American artist Joseph Cornell (1903–1972) has been celebrated internationally for his boxes, collages, and films since the 1930s. His mining of far-flung ideas and traditions and elegant integration of woodworking, painting, papering, and drawing define the innovation and visual poetry associated with his work. Above all, he forever altered the concept of the box—from a time-honored functional container into a new art form, the box construction.
Although Cornell’s exploration of art, culture, and science was highly personal, even spiritual, his goal as an artist was to inspire others to pursue uplifting voyages into the imagination. This exhibition is organized thematically to suggest his understanding of the imagination as an echo chamber where possibilities and connections can be discovered through subtle repetition and variation. Each thematic section mingles the series, media, and time frames in which he worked.
His lyrical, often surprising combinations of materials and ideas are usually associated with surrealism, a European art movement that emphasized dreams and poetic dislocation in the 1920s and 1930s. Surrealism, however, was just one of many resources that Cornell called upon as an artist driven by innate curiosity and creativity rather than by theories and formal art training.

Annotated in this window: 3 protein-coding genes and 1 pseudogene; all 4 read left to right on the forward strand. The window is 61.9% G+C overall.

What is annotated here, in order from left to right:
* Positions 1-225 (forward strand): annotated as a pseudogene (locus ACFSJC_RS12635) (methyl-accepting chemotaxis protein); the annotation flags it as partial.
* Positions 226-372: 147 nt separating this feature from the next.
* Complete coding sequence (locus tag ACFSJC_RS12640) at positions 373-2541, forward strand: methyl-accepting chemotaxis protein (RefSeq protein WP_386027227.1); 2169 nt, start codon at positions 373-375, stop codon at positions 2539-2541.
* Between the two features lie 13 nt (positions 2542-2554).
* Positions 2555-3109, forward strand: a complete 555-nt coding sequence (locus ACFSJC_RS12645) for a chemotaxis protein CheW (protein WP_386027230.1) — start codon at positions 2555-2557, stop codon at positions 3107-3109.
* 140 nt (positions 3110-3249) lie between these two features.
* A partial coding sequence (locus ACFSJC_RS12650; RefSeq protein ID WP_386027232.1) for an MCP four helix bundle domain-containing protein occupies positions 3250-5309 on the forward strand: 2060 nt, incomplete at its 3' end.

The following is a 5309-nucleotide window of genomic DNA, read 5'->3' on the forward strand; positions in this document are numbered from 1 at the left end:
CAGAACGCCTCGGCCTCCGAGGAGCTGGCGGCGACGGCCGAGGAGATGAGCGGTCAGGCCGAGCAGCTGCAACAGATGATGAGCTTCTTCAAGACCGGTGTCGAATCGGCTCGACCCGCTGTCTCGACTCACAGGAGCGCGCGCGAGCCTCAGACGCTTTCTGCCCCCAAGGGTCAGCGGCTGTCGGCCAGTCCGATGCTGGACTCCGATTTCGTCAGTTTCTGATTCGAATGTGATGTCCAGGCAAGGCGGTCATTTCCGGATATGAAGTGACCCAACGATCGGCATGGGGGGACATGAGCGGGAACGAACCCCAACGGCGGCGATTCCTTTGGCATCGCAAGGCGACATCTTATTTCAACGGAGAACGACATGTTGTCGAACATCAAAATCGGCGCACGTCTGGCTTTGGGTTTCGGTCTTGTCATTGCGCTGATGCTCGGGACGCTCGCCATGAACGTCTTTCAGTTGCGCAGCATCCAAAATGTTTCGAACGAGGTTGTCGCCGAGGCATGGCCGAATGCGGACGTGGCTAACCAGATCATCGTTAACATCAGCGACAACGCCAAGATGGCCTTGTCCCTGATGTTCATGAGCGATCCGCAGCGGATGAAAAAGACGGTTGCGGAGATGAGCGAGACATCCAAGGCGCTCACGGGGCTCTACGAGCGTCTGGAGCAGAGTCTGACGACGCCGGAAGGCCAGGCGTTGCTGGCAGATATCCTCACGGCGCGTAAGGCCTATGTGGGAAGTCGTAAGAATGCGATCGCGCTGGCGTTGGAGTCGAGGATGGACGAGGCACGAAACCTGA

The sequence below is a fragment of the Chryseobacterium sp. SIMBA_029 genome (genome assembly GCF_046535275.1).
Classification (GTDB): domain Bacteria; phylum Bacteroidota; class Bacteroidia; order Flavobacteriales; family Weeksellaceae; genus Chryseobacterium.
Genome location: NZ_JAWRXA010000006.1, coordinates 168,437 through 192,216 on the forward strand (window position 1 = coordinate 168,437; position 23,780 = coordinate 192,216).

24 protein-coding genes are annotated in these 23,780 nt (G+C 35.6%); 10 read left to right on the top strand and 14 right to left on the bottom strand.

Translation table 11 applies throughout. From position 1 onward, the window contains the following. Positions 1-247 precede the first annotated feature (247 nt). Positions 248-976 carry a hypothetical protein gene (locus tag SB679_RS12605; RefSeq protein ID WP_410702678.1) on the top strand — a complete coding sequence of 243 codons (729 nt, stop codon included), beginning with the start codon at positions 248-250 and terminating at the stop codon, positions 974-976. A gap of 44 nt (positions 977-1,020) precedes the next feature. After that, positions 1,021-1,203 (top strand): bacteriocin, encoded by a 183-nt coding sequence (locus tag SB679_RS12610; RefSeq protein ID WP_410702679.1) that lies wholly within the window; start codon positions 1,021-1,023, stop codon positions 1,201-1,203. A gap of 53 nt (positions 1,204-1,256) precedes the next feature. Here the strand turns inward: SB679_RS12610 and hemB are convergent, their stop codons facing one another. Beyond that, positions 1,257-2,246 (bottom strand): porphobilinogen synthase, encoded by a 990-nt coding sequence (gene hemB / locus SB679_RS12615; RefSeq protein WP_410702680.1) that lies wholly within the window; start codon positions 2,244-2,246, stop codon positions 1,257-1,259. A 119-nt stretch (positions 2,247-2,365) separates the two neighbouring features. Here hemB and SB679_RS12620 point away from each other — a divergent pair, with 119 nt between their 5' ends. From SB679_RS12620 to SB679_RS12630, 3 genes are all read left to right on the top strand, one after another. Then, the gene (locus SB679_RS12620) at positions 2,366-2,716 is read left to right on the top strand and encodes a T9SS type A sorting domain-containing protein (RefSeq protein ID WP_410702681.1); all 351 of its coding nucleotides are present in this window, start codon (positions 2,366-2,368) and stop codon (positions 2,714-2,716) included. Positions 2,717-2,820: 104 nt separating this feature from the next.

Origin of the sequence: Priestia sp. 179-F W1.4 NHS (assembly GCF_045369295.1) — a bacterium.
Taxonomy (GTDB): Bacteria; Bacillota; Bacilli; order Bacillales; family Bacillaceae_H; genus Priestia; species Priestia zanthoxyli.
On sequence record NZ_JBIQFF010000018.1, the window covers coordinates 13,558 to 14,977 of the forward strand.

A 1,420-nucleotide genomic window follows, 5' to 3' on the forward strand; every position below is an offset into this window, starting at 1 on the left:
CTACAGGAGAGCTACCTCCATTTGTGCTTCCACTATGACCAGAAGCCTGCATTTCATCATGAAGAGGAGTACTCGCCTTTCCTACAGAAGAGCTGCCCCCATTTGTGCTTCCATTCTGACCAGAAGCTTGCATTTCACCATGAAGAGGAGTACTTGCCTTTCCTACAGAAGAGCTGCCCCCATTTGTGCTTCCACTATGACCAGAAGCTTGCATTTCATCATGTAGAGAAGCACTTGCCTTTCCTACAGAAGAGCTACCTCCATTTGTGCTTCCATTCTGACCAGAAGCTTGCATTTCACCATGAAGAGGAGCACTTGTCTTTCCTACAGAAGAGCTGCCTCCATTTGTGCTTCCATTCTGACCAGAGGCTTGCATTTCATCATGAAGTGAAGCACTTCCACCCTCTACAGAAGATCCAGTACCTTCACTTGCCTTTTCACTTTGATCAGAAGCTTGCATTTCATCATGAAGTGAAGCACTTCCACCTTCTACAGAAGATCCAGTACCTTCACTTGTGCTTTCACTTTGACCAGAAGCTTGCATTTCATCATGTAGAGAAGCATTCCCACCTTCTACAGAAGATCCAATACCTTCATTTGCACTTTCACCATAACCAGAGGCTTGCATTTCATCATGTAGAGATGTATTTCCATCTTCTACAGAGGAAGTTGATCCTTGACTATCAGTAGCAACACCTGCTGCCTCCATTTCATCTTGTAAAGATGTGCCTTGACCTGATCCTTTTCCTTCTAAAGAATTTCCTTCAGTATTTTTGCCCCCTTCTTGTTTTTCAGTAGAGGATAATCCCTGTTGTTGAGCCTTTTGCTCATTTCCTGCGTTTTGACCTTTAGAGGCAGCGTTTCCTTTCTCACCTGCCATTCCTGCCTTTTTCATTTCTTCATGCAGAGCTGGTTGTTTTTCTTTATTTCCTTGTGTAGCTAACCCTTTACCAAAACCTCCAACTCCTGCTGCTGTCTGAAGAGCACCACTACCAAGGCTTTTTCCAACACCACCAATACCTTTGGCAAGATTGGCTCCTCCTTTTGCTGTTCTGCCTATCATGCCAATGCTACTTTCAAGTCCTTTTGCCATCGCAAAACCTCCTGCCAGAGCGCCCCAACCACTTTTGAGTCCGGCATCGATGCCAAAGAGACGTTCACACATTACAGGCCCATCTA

He often described himself as a maker because he valued his “natural” and “spontaneous” origins as an artist. Making something new from nothing or the pre-existing is critical to the processes of many self-taught artists. It is also central to the modern concept of creativity as the collision and recombination of ideas. Traditions can be reinterpreted; connections can be forged between the seemingly random or disparate. Cornell believed that artists renew and transform materials, experiences, and ideas, and this belief fueled his ability to communicate the beauty and magic in ordinary, often forgotten things.
Lynda Roscoe Hartigan
PEM's Chief Curator and Curator of Joseph Cornell: Navigating the Imagination
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